Key patent for the bali process

The European Patent Office has granted Borregaard a patent for the key production process behind the company’s BALI project.

The patent describes the conversion of wood, agricultural waste and other biomasses to advanced biofuels and/or biochemicals, and to water soluble lignin suitable as a raw material for Borregaard’s Performance Chemicals business. The patent, referred to as “Lignocellulosic Biomass Conversion by Sulphite Pretreatment”, was applied for in December 2009. Similar patent applications, still pending, have been filed in the United States and other countries outside Europe.

“We regard this patent as an important element in the work to protect our technology, and also an acknowledgment of the efforts we have made to develop the BALI concept”, says Gisle Løhre Johansen, Senior Vice President R&D and NBD.

BALI is short for Borregaard Advanced Lignin, a concept currently under development at the company’s Sarpsborg site in Norway, in a continuously operated demonstration plant which was started up in 2012. A decision to invest in a full-scale commercial plant will be made in the second half of 2014 at the earliest.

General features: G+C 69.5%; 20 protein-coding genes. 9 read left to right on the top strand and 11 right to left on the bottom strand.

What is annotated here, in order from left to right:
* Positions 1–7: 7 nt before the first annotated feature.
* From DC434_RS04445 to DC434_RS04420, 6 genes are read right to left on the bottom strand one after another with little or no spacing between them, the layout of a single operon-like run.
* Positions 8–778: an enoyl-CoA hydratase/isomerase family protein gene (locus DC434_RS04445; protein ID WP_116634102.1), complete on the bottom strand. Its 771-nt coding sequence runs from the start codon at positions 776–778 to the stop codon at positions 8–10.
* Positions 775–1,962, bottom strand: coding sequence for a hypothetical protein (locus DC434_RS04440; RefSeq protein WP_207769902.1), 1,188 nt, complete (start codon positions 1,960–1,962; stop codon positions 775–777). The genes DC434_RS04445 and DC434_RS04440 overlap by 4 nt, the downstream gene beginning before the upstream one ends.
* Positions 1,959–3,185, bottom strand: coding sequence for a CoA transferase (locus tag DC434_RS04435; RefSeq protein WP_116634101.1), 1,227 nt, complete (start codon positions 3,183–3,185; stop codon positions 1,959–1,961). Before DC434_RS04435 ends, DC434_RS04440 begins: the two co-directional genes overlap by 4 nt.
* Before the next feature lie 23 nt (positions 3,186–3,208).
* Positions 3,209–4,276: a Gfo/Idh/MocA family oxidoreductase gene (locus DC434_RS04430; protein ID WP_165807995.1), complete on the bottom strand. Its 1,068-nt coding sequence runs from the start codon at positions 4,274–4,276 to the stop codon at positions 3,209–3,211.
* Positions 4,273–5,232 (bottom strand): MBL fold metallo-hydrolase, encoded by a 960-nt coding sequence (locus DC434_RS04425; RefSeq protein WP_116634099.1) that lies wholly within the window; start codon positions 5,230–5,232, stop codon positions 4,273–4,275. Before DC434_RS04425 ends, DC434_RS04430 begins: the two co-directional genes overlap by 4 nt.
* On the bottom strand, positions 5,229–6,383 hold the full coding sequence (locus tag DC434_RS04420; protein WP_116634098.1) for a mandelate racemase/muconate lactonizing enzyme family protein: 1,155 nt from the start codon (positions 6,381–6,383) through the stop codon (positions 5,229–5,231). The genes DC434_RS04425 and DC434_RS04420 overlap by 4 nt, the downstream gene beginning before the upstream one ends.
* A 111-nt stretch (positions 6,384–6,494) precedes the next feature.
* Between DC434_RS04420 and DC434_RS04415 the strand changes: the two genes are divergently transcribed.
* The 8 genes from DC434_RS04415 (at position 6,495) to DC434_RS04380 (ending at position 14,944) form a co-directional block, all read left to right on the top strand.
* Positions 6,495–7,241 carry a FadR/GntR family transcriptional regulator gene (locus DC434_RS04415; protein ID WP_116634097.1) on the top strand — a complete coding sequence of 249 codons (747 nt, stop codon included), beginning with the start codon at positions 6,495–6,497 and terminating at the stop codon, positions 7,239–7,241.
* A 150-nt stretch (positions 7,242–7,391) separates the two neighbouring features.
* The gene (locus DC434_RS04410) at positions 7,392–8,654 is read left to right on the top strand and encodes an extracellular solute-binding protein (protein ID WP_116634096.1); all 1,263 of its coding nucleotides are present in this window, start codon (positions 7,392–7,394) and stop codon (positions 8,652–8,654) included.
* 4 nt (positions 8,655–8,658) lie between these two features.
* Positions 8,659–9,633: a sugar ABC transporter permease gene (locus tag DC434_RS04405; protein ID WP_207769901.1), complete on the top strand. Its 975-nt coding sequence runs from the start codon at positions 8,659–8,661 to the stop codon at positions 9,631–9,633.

Borregaard is one of the world's most advanced biorefineries. Today all the components of wood are used in the production of advanced biochemicals that can replace petroleum-based alternatives. Borregaard's specialty cellulose is used in e.g. filters, adhesives and plastics. Lignin, which binds wood fibres together, is the raw material for a range of products used in concrete admixtures, car batteries and animal feed products. Bioethanol is produced from the sugar in wood and is used in biofuels. Borregaard is the world’s only producer of the vanilla flavour vanillin from wood.